Of course, you will see hundred’s of riders, both old hands and novice, riding the latest and greatest carbon super bikes. What ever you are riding now, the important thing to keep in mind is that almost any recent entry-level road bike is likely to be equal in every factor but weight to any pre-1990 pro racing bike. And if your bike was in the $1,500 to $2,000 range, they are probably even better than what a pro rider had access to just a couple of decades ago.

Your success (and fun) in endurance riding requires a well-maintained bike, that shifts reliably, and with wheels and tires in good condition.  Your bike should be properly fitted to you for riding efficiently and in comfort. If you have those basics covered, you have a bike for your century ride. While there is no denying the benefit of a lighter bike, the marginal differences are not great enough to prevent you from having a great ride on the bike you own now.

And just like preparing your body, be sure your bike is ready for both your training and your event. During a 10-week training plan, you will easily cover 700 to 1,000 miles, so your bike will require some routine maintenance (lubing the chain, and airing the tires), as well as the possibility for new tires and other service parts, before your event.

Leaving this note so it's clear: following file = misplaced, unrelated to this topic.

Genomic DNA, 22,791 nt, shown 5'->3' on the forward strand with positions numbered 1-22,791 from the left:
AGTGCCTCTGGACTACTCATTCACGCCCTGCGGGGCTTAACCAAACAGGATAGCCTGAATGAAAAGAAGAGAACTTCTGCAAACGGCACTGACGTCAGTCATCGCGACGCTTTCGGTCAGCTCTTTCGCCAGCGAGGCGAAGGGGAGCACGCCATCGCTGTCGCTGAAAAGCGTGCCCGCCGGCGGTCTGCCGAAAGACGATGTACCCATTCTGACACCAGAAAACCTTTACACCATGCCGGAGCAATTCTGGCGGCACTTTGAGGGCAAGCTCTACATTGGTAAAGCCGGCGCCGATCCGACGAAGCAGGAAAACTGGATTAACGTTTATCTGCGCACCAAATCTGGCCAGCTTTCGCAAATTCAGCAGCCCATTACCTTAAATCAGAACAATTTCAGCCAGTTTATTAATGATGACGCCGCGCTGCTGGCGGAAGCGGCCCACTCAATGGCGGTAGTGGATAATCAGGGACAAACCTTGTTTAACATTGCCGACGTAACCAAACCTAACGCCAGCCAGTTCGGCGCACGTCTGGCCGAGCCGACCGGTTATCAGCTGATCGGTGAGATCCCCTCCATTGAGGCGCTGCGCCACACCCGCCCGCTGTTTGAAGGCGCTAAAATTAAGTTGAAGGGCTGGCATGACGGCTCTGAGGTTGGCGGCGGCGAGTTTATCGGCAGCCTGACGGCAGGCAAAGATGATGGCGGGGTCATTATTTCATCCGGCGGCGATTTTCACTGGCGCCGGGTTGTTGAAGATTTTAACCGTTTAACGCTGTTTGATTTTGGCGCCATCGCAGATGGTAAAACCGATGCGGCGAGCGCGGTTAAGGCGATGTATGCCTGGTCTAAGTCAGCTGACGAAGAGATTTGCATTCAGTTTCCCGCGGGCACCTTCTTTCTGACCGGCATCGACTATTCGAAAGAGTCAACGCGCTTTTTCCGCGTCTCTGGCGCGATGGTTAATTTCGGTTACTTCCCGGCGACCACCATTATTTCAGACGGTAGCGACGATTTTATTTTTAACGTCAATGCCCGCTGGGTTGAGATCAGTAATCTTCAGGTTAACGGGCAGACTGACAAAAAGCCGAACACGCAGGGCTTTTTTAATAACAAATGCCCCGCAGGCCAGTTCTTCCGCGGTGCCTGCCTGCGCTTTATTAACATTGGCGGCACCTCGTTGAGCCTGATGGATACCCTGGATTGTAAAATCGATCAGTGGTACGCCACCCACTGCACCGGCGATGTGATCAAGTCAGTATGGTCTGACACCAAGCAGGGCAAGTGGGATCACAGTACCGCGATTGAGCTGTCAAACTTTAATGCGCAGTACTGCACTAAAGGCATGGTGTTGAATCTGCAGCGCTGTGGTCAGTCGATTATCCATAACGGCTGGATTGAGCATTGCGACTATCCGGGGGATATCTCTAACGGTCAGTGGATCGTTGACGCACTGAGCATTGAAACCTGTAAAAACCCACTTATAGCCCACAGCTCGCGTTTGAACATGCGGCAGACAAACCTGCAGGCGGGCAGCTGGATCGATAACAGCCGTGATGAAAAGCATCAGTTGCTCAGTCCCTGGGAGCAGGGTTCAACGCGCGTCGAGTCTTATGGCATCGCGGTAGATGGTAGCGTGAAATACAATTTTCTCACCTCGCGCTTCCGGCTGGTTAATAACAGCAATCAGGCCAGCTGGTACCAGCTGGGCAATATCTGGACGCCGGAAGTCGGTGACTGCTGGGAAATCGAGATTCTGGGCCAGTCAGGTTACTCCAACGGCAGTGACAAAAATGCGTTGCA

Here are the basics you should be sure of:

Tires: Any time during the training plan is good time to check your tires. Check for wear, cuts and stone chips in the tread. Have you had flats before with your current tires? If you have had more than a couple of flats, you may want to consider replacing them in the weeks leading up to your event. (Frequent flats could indicate worn tires, or a rim strip problem, both issues you want to resolve.)

Wheels and Brakes: Do both your wheels spin smoothly between the brake pads, without side-to-side movement? Wheel problems can magnify over time, so if you suspect a problem, have it taken care of by a professional. Wheel issues can also lead to braking problems, and this is a good time to have that resolved.